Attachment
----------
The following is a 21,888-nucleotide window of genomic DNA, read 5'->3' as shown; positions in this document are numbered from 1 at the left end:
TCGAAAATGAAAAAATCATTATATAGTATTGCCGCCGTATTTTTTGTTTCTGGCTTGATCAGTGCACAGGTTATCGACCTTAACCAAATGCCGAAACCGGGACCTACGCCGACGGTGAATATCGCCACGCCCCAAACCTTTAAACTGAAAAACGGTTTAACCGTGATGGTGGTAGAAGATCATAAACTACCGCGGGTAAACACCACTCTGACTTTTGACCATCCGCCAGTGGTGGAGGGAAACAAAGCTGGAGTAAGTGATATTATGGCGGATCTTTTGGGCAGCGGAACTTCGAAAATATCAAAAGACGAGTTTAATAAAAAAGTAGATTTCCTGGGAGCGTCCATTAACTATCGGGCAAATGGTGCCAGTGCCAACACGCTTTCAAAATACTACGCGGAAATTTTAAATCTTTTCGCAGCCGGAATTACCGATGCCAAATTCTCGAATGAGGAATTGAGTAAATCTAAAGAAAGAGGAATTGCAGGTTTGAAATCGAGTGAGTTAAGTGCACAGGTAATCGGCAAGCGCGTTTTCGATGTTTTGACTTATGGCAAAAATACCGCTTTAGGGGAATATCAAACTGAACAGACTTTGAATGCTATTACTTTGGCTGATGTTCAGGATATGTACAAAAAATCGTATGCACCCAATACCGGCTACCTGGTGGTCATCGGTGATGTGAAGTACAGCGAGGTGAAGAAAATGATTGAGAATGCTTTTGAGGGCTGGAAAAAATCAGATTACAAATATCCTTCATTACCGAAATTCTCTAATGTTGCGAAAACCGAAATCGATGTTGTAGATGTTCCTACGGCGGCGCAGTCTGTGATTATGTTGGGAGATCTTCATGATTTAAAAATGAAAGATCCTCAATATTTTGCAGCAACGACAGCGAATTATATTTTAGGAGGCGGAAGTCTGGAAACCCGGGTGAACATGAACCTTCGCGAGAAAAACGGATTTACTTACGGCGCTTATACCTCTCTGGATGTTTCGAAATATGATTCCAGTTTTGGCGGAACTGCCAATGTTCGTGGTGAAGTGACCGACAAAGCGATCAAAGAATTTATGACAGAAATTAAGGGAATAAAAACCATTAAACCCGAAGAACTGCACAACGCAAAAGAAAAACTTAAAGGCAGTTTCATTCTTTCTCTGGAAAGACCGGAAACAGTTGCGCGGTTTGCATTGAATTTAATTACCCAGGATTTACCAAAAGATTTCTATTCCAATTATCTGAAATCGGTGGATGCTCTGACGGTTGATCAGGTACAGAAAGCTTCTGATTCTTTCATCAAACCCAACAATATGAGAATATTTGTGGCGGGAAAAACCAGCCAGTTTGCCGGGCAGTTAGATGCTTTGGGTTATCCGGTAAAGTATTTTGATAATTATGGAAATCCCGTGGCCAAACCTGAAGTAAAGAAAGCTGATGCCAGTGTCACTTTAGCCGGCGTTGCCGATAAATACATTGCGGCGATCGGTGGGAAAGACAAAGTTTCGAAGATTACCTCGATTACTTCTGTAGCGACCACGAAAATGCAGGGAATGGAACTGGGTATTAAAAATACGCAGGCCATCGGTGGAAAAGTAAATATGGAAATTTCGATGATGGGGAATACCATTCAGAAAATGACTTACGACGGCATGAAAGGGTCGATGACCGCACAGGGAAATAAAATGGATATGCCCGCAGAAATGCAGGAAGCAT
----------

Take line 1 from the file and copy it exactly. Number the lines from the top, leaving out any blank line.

The following is a 21,888-nucleotide window of genomic DNA, read 5'->3' as shown; positions in this document are numbered from 1 at the left end: